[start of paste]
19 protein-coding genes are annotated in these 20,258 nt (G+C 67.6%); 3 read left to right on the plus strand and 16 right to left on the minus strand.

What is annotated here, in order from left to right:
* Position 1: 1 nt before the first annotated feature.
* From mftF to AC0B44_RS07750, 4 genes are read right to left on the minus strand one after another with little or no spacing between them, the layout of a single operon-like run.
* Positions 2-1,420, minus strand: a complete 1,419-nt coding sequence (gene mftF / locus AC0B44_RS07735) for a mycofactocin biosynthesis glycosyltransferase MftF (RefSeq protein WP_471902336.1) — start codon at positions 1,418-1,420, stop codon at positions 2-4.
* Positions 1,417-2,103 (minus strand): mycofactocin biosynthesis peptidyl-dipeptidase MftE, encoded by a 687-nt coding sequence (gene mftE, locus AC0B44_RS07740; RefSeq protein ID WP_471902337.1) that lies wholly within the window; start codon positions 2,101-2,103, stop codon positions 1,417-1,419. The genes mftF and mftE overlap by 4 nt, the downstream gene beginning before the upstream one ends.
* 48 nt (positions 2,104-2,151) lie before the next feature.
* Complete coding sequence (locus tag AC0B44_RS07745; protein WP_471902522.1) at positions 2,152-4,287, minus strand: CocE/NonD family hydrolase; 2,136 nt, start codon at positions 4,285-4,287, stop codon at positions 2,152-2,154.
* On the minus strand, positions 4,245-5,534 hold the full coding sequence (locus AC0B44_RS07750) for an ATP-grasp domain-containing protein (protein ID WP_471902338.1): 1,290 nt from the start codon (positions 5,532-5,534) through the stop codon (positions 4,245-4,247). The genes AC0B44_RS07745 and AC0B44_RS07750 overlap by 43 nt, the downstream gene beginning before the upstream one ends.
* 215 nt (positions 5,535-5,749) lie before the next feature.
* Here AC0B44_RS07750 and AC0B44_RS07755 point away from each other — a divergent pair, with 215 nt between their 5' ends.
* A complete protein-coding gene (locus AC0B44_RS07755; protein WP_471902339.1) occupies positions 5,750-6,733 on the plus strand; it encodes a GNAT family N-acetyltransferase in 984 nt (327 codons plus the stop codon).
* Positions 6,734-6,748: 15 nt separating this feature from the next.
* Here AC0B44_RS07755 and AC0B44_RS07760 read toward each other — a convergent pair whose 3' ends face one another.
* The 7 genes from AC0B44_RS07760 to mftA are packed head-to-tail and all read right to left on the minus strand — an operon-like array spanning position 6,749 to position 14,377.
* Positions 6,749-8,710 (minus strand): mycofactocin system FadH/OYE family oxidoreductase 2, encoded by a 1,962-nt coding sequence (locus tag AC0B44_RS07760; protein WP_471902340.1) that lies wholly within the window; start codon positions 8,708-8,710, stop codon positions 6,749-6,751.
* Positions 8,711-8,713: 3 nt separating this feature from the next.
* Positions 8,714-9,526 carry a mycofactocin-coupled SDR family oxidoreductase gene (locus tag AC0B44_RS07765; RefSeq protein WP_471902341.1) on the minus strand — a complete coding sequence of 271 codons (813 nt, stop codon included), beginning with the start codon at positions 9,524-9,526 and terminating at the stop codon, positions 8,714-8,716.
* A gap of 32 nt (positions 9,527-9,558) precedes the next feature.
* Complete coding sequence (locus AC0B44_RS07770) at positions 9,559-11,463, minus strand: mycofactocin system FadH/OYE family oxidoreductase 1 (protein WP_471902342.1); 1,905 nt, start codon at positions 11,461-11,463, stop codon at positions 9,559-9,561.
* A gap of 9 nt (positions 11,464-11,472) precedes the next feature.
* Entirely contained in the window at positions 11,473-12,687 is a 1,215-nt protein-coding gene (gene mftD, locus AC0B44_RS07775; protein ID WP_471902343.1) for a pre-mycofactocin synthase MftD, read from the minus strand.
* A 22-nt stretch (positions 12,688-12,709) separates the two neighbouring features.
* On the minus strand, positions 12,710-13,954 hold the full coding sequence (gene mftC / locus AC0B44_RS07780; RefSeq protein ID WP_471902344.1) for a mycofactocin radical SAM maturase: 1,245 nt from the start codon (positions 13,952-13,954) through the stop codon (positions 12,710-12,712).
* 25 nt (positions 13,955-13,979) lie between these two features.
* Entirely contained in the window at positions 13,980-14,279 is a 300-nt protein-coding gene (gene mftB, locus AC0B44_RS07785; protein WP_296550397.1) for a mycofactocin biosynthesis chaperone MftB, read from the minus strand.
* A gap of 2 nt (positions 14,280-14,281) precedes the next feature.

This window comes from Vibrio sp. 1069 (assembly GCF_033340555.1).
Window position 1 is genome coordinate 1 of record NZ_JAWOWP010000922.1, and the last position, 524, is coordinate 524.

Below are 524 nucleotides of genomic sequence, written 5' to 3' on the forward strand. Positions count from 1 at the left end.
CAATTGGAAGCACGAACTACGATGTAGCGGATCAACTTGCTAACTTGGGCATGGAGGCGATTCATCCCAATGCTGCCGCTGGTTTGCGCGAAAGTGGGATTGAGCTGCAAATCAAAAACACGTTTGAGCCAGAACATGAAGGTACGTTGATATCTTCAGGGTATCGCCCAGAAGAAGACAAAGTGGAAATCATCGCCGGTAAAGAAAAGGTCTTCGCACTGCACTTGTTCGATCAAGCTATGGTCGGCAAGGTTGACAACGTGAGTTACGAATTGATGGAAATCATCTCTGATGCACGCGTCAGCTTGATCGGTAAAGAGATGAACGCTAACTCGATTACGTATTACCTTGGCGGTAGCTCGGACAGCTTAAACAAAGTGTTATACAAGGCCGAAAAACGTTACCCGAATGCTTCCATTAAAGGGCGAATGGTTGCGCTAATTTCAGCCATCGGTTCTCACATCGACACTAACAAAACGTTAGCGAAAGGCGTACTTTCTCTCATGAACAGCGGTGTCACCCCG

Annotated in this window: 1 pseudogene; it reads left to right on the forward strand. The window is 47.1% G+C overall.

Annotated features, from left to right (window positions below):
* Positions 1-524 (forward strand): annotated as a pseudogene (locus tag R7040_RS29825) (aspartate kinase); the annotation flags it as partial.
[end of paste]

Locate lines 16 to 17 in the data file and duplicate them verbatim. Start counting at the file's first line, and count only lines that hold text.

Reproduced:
* Positions 6,749-8,710 (minus strand): mycofactocin system FadH/OYE family oxidoreductase 2, encoded by a 1,962-nt coding sequence (locus tag AC0B44_RS07760; protein WP_471902340.1) that lies wholly within the window; start codon positions 8,708-8,710, stop codon positions 6,749-6,751.
* Positions 8,711-8,713: 3 nt separating this feature from the next.